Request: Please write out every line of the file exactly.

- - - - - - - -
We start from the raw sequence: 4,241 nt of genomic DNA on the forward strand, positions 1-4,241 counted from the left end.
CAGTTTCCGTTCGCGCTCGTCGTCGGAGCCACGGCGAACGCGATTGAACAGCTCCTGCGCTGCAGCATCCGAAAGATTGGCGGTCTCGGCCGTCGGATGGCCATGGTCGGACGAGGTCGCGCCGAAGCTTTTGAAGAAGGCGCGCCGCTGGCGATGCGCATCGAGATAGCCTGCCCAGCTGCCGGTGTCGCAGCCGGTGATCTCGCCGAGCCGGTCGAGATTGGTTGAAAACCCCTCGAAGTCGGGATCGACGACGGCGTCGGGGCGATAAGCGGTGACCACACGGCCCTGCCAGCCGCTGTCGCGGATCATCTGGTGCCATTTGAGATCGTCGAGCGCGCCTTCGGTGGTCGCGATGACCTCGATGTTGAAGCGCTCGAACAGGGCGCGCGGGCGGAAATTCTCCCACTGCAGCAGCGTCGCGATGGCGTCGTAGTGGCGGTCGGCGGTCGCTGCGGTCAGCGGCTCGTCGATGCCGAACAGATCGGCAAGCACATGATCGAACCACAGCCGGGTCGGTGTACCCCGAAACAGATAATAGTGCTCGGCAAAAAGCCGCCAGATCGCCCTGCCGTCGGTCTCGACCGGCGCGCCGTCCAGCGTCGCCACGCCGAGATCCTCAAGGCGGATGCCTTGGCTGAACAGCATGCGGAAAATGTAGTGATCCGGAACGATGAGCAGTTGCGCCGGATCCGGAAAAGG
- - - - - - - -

We start from the raw sequence: 4,241 nt of genomic DNA on the forward strand, positions 1-4,241 counted from the left end.
CAGTTTCCGTTCGCGCTCGTCGTCGGAGCCACGGCGAACGCGATTGAACAGCTCCTGCGCTGCAGCATCCGAAAGATTGGCGGTCTCGGCCGTCGGATGGCCATGGTCGGACGAGGTCGCGCCGAAGCTTTTGAAGAAGGCGCGCCGCTGGCGATGCGCATCGAGATAGCCTGCCCAGCTGCCGGTGTCGCAGCCGGTGATCTCGCCGAGCCGGTCGAGATTGGTTGAAAACCCCTCGAAGTCGGGATCGACGACGGCGTCGGGGCGATAAGCGGTGACCACACGGCCCTGCCAGCCGCTGTCGCGGATCATCTGGTGCCATTTGAGATCGTCGAGCGCGCCTTCGGTGGTCGCGATGACCTCGATGTTGAAGCGCTCGAACAGGGCGCGCGGGCGGAAATTCTCCCACTGCAGCAGCGTCGCGATGGCGTCGTAGTGGCGGTCGGCGGTCGCTGCGGTCAGCGGCTCGTCGATGCCGAACAGATCGGCAAGCACATGATCGAACCACAGCCGGGTCGGTGTACCCCGAAACAGATAATAGTGCTCGGCAAAAAGCCGCCAGATCGCCCTGCCGTCGGTCTCGACCGGCGCGCCGTCCAGCGTCGCCACGCCGAGATCCTCAAGGCGGATGCCTTGGCTGAACAGCATGCGGAAAATGTAGTGATCCGGAACGATGAGCAGTTGCGCCGGATCCGGAAAAGG